SB 1108 would dramatically increase the difficulty of qualifying an initiative or referendum for the statewide ballot via petition. Currently, citizens must gather signatures from six percent of registered voters statewide to qualify a ballot measure. Under this requirement, only eight citizen-initiated measures have made the ballot in the last 15 years – most notably the three referendums on last November’s ballot, whereby voters rejected three laws passed by legislators.

A Senate committee has killed a Republican-sponsored bill to shield
from public scrutiny the names and personal information of people who sign petitions to bring General Assembly-passed bills to referendum.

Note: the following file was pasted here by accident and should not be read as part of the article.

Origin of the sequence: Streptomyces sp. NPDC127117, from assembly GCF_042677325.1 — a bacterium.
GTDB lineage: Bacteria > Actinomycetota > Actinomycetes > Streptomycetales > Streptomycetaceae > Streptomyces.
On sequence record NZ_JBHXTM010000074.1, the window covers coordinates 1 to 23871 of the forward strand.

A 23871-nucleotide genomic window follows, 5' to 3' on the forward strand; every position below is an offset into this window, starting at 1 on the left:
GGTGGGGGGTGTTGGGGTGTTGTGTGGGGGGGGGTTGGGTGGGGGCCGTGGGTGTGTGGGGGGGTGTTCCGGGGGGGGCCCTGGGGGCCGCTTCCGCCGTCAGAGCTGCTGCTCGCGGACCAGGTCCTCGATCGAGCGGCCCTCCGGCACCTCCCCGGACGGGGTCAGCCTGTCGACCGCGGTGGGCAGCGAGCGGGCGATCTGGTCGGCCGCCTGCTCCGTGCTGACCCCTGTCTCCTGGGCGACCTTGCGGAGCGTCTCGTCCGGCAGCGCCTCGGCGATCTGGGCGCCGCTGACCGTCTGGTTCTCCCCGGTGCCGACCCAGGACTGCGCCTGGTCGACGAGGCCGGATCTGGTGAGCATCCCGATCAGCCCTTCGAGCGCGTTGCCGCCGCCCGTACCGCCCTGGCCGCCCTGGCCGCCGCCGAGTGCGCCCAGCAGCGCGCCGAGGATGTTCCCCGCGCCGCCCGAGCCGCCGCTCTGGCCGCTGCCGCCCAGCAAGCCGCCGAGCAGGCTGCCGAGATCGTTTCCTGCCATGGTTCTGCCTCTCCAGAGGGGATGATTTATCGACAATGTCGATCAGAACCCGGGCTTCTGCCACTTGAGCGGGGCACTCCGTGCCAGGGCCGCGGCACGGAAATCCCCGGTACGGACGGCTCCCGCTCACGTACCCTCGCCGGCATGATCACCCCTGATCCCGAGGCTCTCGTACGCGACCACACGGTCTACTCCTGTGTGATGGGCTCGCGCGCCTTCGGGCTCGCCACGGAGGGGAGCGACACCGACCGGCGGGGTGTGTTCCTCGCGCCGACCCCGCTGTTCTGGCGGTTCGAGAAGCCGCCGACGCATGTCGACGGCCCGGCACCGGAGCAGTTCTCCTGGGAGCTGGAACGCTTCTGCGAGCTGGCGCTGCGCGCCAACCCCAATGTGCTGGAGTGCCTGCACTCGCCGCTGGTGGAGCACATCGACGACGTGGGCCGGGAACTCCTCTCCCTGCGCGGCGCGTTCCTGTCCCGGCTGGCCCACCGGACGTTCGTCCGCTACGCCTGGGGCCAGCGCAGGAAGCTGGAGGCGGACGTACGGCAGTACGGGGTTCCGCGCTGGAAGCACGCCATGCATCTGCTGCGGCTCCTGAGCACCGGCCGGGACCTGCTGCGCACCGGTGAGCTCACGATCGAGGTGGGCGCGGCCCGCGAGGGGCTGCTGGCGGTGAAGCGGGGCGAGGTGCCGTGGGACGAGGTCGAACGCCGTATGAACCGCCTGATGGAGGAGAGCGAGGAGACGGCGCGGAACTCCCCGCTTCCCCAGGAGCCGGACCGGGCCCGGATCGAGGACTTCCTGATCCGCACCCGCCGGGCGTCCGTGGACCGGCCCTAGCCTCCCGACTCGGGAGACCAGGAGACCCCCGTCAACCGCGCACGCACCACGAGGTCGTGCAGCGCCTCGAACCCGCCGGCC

The Senate Education, Health and Environmental Affairs Committee
voted 8-3 along party lines Tuesday night to kill the bill sponsored by Sen. Nancy Jacobs of Harford County. Proponents of the bill said petitions should be exempt from public records laws to protect the privacy of voters.

Read more at the Baltimore Sun

Fury on the Fulham Road

Thu, Jan 31 2013 by Neal Hobson

Supporters of the London, England-based Chelsea Football Club are upset; incensed even. So bothered, in fact, they’ve turned to the petition process with an online effort at that asks the Club to “Ensure that [manager] Rafael Benitez is not considered beyond his interim title.”

In November of 2012, the Chelsea executives appointed Rafael Benitez, a Spaniard coach who had once managed Liverpool Football Club and Inter Milan as the interim manager of Chelsea after the sacking of fan-favorite Roberto DiMatteo.